This is not a tutorial about how to do kitchener stitch (graft). There are already excellent tutorials here and here. This is for nitpicky people like me who want their grafts to be absolutely invisible, even at the edges. This tutorial is in garter stitch, but the stockinette equivalent is quite similar.
I’m sure this has been done many times before, but I couldn’t find an online reference in 5 minutes on Google and Ravelry. This is what worked for me – proceed at your own risk.
Let’s start with the the finished product. See how the top and bottom are different? The bottom seems to twist around a previous row. If the pictures aren’t doing it for you, knit yourself a little sample by casting on, knitting a few rows in garter stitch, switching to a different colour for a single row, and back to the original yarn for a few more rows.
Ok. So that’s what we’re aiming for. Let’s get started. For clarity, I’m going to refer to the two pieces of fabric as the left and right pieces. When I talk about the top or bottom I mean the edge closest to the top or bottom of the photo. When I talk about front I mean the side of the fabric visible to the camera; back is the underside that you can’t see.
Also, since I’m using grey and blue yarn, I’m going to refer to them as the grey and blue yarns.
1. Line up the two raw edges you’d like to stitch together, one with a provisional cast-on (right) and one still on the needles (left). The red yarn is just to hold the stitches. The should be the same number of stitches on both needles. The grey yarn is coming out of the bottom of the left piece and the top of the right piece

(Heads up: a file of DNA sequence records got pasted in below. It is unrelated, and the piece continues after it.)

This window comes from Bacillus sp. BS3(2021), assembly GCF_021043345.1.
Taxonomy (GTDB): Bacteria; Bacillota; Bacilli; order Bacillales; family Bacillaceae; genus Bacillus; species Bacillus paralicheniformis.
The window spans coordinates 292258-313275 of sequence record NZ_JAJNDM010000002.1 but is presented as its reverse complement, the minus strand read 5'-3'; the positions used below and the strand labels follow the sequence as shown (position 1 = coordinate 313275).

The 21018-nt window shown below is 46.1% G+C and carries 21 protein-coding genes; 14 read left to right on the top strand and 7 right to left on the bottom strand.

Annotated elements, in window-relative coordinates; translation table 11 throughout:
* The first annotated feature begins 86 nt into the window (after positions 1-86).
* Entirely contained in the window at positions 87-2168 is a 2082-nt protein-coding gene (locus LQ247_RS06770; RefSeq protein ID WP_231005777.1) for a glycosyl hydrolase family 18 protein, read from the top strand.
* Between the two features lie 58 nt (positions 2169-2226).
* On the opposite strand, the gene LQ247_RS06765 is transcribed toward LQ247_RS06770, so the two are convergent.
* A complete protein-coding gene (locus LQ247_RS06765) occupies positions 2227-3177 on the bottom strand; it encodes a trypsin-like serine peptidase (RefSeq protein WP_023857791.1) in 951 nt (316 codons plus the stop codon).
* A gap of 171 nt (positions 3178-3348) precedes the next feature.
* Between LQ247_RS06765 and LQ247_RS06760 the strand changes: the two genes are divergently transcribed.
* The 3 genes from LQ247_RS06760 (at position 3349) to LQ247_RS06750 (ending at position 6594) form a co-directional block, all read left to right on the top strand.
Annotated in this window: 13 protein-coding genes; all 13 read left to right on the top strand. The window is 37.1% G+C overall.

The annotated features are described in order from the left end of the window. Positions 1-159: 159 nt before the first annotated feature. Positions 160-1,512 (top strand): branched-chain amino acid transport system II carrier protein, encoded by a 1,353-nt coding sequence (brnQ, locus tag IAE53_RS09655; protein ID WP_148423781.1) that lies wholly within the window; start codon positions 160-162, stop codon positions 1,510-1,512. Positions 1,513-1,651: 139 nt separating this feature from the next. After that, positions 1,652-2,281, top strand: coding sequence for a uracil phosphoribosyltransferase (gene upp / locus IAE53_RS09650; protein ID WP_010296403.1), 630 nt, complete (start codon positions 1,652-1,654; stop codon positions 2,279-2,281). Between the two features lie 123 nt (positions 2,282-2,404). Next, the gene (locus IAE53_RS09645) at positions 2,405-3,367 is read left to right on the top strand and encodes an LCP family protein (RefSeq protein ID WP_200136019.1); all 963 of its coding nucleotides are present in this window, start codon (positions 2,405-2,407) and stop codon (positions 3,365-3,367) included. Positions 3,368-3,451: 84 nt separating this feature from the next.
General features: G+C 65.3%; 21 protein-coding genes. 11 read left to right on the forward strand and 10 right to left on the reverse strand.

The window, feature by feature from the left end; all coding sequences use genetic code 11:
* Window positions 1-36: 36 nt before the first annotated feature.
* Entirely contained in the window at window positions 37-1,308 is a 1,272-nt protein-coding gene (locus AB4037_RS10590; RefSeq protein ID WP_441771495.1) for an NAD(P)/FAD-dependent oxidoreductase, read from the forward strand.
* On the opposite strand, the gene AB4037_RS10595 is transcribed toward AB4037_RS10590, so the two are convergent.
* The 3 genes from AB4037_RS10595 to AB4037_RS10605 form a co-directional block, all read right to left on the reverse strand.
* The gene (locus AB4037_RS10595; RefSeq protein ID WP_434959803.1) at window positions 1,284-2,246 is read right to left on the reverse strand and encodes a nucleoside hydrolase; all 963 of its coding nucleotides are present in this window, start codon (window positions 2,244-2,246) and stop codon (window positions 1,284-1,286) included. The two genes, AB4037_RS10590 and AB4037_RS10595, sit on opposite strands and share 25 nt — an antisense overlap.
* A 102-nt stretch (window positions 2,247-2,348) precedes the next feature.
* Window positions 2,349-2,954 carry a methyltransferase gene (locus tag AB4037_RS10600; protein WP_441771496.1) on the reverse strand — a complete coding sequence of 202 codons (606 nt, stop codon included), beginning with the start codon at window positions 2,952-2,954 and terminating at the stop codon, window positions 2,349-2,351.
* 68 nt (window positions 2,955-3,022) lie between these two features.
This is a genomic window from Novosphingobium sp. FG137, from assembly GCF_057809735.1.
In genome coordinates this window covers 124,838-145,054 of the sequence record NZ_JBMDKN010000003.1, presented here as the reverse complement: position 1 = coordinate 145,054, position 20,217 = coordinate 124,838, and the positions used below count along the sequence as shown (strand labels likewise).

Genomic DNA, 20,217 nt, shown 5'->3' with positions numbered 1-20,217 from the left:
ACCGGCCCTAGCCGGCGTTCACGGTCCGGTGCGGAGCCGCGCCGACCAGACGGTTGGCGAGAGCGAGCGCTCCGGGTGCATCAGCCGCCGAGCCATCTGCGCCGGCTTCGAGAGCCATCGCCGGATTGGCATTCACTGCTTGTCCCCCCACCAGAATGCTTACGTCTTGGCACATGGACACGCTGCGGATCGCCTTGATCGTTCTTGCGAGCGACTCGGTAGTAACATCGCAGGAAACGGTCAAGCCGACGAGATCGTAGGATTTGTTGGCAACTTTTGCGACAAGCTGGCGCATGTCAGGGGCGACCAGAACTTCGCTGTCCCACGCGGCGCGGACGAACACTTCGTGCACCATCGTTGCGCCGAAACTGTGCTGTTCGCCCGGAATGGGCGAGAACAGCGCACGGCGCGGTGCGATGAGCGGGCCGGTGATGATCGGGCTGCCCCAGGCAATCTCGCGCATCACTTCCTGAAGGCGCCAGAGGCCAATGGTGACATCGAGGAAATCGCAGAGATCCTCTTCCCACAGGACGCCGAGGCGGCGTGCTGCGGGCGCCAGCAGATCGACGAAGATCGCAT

2. Start with the left fabric. Using the blue yarn, enter the top stitch from the back.
3. Bring the grey yarn from the right piece behind the right stitches and across to the left piece. Enter the top right stitch from the back.
4. Bring the grey yarn over top of the blue yarn. With the needle, enter the top left stitch from the front. You can slip this stitch off the needle.
5. Work in kitchener stitch. On the left fabric, enter the second stitch from the back. Then into the right fabric: into the top stitch from the back and then the second stitch from the front. And so on.
6. Work in kitchener stitch until the end of the row. The final stitch should enter the right fabric from the back.
7. Now add the twist that we saw in the first photo. (I just realised the first photo is actually of the back side. That’s ok.) Thread the needle through the bottom bar of the next row on the back of the fabric. Below is a picture of what this looks like from the front.
7b. And here is what this looks like from the back.
8. Looking at the front of the work again again, thread the needle through the last blue stitch, from top to bottom.
9. Finally, enter the bottom left stitch from the front.